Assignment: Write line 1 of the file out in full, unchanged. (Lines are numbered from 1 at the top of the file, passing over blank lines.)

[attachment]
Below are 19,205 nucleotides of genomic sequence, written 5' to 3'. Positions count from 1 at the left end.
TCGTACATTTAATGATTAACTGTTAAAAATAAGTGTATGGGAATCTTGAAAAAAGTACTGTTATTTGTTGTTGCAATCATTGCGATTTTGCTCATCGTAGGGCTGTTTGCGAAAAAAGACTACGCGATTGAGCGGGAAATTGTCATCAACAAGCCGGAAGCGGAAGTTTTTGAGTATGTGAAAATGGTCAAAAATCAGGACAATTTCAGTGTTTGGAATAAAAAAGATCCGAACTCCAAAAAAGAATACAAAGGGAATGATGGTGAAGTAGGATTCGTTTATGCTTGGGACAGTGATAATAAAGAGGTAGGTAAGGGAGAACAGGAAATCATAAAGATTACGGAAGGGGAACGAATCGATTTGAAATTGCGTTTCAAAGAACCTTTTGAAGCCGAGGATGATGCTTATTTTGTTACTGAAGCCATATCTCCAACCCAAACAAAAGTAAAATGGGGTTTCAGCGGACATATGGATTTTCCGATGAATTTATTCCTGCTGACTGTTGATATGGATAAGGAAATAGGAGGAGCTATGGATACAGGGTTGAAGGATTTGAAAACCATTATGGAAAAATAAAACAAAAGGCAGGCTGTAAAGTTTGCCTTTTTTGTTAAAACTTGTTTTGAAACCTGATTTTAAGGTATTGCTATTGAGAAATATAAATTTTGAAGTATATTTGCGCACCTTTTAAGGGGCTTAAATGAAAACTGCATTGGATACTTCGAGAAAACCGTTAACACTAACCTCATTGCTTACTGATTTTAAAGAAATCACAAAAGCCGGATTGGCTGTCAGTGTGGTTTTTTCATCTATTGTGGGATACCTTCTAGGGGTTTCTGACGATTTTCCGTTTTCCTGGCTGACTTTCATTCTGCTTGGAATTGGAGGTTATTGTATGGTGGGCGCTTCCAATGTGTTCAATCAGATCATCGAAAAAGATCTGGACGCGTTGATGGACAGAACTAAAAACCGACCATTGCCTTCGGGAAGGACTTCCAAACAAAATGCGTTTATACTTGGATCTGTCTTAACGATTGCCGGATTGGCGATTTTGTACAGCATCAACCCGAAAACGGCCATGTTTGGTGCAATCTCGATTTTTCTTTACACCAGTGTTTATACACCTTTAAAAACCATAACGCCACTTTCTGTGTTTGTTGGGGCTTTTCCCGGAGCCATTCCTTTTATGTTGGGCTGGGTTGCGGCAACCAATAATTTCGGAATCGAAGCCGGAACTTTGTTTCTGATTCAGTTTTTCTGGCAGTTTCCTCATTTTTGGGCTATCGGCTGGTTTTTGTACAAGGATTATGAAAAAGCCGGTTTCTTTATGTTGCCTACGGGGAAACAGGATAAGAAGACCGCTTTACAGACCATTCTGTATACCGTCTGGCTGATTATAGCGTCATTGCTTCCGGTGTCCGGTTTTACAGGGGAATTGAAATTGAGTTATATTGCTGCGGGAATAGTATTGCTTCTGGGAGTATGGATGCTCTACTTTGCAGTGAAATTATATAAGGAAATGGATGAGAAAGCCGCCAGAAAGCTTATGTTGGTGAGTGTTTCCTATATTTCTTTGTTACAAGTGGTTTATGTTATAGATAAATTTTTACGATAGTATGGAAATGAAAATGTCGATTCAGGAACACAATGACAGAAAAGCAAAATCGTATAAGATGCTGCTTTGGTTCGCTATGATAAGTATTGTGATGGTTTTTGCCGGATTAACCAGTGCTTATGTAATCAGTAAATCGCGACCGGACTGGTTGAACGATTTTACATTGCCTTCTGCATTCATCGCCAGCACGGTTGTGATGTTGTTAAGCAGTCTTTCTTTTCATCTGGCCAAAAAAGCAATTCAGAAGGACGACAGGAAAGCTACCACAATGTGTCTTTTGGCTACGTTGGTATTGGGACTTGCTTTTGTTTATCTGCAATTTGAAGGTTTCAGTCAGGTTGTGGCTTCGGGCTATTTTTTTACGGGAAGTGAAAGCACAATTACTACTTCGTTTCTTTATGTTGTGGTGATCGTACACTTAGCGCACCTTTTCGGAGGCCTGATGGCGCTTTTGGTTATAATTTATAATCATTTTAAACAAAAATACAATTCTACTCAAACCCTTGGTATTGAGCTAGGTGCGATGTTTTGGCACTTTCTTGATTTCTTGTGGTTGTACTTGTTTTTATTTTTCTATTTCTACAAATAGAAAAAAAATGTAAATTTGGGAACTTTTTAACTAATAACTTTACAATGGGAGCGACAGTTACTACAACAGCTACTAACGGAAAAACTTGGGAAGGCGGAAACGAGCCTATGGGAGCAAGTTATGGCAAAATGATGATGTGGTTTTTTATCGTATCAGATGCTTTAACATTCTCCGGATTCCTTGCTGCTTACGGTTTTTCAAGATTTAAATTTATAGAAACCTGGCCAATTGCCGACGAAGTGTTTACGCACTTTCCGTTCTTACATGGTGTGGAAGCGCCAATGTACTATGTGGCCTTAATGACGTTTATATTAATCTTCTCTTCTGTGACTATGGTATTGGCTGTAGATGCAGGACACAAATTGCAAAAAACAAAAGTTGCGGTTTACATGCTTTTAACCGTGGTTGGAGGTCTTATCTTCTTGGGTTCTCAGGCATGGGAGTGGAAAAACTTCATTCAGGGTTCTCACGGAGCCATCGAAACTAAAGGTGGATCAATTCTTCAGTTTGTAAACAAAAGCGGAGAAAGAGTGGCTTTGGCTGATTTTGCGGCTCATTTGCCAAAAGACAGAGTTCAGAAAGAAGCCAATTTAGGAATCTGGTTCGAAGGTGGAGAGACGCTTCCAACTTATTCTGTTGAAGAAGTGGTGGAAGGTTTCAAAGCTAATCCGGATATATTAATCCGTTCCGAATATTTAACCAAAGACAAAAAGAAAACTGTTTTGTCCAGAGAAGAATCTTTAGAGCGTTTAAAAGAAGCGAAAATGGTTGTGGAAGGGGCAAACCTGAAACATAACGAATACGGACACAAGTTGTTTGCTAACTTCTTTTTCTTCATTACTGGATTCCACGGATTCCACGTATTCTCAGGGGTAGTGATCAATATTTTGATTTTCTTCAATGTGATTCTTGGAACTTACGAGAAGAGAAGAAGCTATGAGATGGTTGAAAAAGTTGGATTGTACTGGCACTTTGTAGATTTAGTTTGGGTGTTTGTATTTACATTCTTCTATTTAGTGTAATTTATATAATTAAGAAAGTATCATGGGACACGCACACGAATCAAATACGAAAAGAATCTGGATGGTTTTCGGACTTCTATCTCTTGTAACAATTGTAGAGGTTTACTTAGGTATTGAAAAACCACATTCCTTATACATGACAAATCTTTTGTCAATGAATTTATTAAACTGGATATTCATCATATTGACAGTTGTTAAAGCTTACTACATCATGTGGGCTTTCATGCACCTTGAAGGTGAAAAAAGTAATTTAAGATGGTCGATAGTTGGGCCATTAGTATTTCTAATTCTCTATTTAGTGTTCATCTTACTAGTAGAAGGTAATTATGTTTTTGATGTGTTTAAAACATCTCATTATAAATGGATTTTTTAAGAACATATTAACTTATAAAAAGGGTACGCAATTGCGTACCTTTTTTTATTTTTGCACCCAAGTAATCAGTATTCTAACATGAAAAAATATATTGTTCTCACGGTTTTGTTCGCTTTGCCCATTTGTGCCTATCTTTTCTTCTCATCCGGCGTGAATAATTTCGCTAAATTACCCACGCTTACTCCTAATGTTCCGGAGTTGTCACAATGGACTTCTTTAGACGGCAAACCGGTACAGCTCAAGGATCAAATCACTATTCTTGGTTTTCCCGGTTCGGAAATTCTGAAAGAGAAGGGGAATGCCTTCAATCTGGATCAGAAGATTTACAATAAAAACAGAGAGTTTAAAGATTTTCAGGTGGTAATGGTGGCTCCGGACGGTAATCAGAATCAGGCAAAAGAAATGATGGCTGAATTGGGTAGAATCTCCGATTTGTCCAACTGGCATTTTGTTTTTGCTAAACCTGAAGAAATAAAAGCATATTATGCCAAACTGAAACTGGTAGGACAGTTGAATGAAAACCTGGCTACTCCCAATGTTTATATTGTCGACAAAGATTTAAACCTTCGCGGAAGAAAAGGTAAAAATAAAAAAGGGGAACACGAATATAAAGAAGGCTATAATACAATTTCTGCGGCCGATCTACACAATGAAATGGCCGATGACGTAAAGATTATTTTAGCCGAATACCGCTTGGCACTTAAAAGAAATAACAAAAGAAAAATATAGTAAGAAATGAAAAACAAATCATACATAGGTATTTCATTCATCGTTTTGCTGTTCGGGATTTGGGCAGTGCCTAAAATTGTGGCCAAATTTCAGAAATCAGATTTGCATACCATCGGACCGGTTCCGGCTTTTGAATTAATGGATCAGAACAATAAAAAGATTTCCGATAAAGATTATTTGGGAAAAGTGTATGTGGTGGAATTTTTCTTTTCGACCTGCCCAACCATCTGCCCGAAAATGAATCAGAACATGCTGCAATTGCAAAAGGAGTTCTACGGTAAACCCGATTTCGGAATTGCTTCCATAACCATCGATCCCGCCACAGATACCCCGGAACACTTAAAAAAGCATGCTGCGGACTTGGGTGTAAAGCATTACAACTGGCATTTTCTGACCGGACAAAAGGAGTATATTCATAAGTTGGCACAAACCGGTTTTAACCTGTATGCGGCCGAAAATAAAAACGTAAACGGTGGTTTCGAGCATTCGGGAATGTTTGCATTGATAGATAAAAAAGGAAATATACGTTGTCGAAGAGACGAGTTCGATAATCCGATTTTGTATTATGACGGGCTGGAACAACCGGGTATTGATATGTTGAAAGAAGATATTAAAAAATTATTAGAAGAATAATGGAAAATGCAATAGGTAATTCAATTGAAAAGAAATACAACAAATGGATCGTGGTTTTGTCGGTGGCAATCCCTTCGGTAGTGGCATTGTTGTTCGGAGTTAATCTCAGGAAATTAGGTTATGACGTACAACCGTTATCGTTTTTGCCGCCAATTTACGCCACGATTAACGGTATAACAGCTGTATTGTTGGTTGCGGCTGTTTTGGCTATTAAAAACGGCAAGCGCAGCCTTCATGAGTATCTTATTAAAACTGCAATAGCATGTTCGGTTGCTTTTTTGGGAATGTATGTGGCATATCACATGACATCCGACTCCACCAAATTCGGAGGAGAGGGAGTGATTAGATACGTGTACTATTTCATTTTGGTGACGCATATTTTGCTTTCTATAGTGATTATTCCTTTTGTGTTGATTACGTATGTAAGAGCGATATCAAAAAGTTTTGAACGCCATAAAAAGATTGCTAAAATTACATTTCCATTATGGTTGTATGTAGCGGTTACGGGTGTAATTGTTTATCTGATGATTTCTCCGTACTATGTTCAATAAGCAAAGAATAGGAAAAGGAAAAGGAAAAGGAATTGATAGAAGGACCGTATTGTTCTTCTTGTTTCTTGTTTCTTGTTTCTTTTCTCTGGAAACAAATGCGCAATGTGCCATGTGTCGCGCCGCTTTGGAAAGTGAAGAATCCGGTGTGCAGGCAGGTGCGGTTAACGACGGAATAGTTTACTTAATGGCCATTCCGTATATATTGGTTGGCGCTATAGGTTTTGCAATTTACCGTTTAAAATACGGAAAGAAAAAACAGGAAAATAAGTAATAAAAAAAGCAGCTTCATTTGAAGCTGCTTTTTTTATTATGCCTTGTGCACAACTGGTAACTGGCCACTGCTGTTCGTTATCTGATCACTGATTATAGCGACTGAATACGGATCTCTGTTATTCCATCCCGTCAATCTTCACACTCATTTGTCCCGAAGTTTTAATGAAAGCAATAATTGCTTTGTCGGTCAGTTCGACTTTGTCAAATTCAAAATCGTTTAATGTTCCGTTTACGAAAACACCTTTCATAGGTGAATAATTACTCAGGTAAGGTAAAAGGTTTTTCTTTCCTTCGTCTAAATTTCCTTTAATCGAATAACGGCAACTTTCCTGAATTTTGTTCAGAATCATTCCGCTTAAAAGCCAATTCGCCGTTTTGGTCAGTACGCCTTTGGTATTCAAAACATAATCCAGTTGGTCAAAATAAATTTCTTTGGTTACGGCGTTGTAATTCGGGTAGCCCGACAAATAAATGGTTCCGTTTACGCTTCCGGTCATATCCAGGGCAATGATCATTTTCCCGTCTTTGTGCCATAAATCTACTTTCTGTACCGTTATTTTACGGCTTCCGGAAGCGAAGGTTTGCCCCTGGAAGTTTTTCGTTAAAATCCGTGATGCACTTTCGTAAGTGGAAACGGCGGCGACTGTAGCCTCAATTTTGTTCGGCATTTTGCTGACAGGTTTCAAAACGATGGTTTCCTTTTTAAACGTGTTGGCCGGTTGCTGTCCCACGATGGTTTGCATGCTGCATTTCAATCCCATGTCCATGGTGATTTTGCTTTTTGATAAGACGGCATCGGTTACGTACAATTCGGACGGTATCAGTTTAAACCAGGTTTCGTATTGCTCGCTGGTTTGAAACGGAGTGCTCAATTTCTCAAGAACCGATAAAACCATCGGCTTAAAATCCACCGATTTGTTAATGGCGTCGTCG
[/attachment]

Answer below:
Below are 19,205 nucleotides of genomic sequence, written 5' to 3'. Positions count from 1 at the left end.